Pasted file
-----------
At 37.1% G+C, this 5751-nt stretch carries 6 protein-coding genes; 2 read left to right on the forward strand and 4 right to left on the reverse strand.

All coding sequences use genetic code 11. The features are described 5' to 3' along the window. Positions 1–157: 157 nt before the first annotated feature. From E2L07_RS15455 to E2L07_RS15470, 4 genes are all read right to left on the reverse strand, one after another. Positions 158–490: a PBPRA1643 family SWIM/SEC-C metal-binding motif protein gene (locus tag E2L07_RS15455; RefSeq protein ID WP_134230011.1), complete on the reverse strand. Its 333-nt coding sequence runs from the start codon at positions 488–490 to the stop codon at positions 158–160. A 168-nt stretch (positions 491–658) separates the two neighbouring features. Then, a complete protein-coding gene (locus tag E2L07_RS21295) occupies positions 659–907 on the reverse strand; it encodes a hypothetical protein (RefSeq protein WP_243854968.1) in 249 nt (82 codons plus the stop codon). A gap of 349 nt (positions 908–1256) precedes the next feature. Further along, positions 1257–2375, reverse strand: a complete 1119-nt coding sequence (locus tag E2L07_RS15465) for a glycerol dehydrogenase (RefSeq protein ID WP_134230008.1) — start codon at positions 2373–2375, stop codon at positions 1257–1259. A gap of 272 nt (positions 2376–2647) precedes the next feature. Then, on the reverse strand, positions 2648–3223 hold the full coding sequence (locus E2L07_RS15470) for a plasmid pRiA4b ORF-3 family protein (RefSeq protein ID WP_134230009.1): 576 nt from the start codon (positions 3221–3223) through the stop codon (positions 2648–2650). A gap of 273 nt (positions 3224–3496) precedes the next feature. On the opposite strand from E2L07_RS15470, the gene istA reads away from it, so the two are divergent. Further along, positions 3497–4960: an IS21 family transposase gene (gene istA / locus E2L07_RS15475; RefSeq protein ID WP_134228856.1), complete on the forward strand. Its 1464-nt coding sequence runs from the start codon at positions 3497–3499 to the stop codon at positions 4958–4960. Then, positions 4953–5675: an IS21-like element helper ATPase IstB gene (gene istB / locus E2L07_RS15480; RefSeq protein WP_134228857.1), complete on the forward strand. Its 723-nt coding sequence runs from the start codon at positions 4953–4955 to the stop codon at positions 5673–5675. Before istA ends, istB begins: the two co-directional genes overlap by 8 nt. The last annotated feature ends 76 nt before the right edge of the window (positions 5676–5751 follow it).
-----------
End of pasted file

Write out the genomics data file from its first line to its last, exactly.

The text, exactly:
At 37.1% G+C, this 5751-nt stretch carries 6 protein-coding genes; 2 read left to right on the forward strand and 4 right to left on the reverse strand.

All coding sequences use genetic code 11. The features are described 5' to 3' along the window. Positions 1–157: 157 nt before the first annotated feature. From E2L07_RS15455 to E2L07_RS15470, 4 genes are all read right to left on the reverse strand, one after another. Positions 158–490: a PBPRA1643 family SWIM/SEC-C metal-binding motif protein gene (locus tag E2L07_RS15455; RefSeq protein ID WP_134230011.1), complete on the reverse strand. Its 333-nt coding sequence runs from the start codon at positions 488–490 to the stop codon at positions 158–160. A 168-nt stretch (positions 491–658) separates the two neighbouring features. Then, a complete protein-coding gene (locus tag E2L07_RS21295) occupies positions 659–907 on the reverse strand; it encodes a hypothetical protein (RefSeq protein WP_243854968.1) in 249 nt (82 codons plus the stop codon). A gap of 349 nt (positions 908–1256) precedes the next feature. Further along, positions 1257–2375, reverse strand: a complete 1119-nt coding sequence (locus tag E2L07_RS15465) for a glycerol dehydrogenase (RefSeq protein ID WP_134230008.1) — start codon at positions 2373–2375, stop codon at positions 1257–1259. A gap of 272 nt (positions 2376–2647) precedes the next feature. Then, on the reverse strand, positions 2648–3223 hold the full coding sequence (locus E2L07_RS15470) for a plasmid pRiA4b ORF-3 family protein (RefSeq protein ID WP_134230009.1): 576 nt from the start codon (positions 3221–3223) through the stop codon (positions 2648–2650). A gap of 273 nt (positions 3224–3496) precedes the next feature. On the opposite strand from E2L07_RS15470, the gene istA reads away from it, so the two are divergent. Further along, positions 3497–4960: an IS21 family transposase gene (gene istA / locus E2L07_RS15475; RefSeq protein ID WP_134228856.1), complete on the forward strand. Its 1464-nt coding sequence runs from the start codon at positions 3497–3499 to the stop codon at positions 4958–4960. Then, positions 4953–5675: an IS21-like element helper ATPase IstB gene (gene istB / locus E2L07_RS15480; RefSeq protein WP_134228857.1), complete on the forward strand. Its 723-nt coding sequence runs from the start codon at positions 4953–4955 to the stop codon at positions 5673–5675. Before istA ends, istB begins: the two co-directional genes overlap by 8 nt. The last annotated feature ends 76 nt before the right edge of the window (positions 5676–5751 follow it).